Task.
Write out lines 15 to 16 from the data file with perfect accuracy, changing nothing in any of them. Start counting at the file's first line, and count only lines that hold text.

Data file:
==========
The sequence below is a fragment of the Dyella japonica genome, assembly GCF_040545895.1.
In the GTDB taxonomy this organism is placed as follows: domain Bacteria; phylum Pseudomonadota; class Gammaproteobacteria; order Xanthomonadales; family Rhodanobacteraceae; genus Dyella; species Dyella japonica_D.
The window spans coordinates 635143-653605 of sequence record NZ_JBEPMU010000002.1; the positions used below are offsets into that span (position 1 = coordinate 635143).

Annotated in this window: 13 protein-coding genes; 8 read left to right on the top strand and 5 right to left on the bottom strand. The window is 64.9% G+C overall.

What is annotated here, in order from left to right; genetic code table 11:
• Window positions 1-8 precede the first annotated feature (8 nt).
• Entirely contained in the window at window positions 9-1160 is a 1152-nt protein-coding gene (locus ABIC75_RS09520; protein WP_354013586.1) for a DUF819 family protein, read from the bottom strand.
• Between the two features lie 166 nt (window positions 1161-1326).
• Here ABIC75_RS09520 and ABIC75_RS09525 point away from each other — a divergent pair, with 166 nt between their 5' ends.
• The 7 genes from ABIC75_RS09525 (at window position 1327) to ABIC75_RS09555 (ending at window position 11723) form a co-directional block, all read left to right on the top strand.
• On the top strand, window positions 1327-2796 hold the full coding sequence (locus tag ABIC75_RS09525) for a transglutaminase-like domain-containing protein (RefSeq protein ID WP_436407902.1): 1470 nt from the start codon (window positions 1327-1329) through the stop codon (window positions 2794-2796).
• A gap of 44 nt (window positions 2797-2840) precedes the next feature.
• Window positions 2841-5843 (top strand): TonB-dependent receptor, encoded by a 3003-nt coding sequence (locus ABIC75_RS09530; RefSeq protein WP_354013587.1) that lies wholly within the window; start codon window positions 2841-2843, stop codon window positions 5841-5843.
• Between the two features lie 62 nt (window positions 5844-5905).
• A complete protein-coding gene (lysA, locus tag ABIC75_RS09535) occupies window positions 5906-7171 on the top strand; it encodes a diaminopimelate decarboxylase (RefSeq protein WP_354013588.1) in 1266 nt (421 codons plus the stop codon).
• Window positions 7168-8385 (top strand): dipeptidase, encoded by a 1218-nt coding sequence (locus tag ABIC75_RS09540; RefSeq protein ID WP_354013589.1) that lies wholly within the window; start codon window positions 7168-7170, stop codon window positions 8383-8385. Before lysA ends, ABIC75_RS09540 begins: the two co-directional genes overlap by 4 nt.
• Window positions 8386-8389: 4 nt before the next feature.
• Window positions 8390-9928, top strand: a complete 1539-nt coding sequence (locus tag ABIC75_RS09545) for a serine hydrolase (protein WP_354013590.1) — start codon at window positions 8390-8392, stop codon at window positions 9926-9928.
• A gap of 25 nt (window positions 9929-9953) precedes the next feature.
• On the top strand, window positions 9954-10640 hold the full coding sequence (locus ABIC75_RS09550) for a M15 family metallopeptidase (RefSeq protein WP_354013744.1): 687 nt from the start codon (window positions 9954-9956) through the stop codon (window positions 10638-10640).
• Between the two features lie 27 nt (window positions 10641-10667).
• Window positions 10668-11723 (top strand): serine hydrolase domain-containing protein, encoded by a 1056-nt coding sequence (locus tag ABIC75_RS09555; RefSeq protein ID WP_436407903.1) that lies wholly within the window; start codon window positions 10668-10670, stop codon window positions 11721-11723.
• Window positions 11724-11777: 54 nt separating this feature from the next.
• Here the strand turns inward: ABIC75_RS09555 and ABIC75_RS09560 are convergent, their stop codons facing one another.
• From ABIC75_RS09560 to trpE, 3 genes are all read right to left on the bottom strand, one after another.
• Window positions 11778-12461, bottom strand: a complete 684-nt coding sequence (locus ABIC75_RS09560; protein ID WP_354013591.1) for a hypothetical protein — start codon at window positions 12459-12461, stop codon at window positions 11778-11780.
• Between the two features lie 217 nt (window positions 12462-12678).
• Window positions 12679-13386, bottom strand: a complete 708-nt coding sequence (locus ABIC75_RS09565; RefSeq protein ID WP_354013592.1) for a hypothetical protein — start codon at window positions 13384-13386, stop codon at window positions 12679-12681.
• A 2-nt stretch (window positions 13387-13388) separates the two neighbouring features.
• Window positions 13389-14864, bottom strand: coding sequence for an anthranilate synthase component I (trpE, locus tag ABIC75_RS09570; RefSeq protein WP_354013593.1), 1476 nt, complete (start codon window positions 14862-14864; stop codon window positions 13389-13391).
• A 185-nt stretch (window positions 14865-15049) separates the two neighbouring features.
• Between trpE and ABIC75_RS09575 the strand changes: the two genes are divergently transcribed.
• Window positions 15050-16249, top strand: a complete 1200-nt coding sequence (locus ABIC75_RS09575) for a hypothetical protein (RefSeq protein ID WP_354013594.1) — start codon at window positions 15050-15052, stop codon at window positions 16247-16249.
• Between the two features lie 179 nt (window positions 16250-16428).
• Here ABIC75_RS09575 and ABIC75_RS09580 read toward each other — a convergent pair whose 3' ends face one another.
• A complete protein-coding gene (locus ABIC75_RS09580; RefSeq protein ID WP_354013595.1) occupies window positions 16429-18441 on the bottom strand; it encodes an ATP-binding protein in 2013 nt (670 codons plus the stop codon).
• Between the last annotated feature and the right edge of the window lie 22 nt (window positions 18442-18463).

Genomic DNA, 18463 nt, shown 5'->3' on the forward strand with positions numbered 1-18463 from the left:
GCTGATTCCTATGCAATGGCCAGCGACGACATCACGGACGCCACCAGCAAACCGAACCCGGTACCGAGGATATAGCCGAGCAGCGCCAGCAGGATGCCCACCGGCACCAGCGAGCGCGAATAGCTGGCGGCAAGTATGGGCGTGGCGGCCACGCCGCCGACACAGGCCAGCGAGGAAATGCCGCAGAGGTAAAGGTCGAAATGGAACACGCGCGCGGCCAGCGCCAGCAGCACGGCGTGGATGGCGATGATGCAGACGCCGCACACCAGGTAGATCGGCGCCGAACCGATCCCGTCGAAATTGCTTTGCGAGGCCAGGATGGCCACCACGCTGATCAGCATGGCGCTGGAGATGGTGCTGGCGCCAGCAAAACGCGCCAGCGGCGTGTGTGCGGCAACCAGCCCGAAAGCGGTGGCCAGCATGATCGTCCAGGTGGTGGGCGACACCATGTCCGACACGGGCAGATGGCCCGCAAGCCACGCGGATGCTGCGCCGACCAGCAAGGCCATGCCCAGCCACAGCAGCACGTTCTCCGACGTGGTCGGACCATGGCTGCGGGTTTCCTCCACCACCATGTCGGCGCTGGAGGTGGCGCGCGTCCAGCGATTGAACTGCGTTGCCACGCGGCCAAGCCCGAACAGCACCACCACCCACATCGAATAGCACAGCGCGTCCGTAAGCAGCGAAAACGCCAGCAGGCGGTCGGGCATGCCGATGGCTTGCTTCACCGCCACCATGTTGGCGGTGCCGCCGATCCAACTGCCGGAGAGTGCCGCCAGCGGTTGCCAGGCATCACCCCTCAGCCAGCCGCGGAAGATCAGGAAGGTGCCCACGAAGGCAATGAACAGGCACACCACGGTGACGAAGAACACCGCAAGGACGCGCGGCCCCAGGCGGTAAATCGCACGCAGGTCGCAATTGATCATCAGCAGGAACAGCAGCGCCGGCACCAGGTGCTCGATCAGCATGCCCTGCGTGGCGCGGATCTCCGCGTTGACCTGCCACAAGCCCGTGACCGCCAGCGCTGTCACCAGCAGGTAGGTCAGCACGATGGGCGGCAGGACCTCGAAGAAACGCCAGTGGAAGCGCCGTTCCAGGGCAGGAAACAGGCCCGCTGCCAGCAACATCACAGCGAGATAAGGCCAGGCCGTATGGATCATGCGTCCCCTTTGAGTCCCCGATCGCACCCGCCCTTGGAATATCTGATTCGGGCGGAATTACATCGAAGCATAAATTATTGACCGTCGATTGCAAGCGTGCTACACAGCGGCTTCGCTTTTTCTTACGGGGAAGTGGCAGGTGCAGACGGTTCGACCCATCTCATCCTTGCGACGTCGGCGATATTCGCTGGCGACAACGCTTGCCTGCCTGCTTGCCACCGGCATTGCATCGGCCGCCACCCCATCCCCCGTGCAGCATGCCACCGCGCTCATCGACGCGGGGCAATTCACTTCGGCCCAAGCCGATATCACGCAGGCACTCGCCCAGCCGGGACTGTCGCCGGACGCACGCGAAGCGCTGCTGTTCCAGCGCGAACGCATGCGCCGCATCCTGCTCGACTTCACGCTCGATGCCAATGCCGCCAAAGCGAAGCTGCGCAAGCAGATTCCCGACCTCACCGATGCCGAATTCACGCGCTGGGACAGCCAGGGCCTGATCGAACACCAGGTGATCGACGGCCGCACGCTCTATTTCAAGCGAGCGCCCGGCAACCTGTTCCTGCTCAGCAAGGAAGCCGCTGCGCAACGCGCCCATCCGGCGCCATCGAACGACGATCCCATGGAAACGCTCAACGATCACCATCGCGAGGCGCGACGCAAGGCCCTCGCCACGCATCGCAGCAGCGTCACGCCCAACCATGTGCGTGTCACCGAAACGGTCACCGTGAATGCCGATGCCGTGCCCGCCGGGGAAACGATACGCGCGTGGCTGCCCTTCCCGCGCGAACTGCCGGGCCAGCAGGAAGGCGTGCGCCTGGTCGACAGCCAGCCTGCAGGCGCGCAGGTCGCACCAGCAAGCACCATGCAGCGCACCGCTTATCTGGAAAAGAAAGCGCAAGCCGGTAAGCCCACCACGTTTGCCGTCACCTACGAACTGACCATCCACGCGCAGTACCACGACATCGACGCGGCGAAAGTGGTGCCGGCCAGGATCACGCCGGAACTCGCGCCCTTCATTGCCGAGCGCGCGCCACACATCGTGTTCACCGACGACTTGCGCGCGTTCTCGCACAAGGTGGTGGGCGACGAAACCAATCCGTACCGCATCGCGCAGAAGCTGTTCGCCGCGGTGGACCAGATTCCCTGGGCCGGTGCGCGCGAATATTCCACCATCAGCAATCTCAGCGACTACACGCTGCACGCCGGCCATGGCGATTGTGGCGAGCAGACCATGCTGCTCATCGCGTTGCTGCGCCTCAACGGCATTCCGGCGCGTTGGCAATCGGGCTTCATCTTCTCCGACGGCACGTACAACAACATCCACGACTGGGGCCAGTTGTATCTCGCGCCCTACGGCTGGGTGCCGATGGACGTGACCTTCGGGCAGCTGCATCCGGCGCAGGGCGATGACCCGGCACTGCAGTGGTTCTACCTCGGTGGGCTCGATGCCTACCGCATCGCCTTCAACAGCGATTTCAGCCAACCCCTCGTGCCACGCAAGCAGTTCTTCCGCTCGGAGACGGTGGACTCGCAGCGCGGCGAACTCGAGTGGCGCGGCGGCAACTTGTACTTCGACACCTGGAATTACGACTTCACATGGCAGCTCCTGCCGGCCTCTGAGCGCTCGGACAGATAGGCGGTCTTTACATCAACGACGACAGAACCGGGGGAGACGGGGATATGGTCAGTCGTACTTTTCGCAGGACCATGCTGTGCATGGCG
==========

• A complete protein-coding gene (lysA, locus tag ABIC75_RS09535) occupies window positions 5906-7171 on the top strand; it encodes a diaminopimelate decarboxylase (RefSeq protein WP_354013588.1) in 1266 nt (421 codons plus the stop codon).
• Window positions 7168-8385 (top strand): dipeptidase, encoded by a 1218-nt coding sequence (locus tag ABIC75_RS09540; RefSeq protein ID WP_354013589.1) that lies wholly within the window; start codon window positions 7168-7170, stop codon window positions 8383-8385. Before lysA ends, ABIC75_RS09540 begins: the two co-directional genes overlap by 4 nt.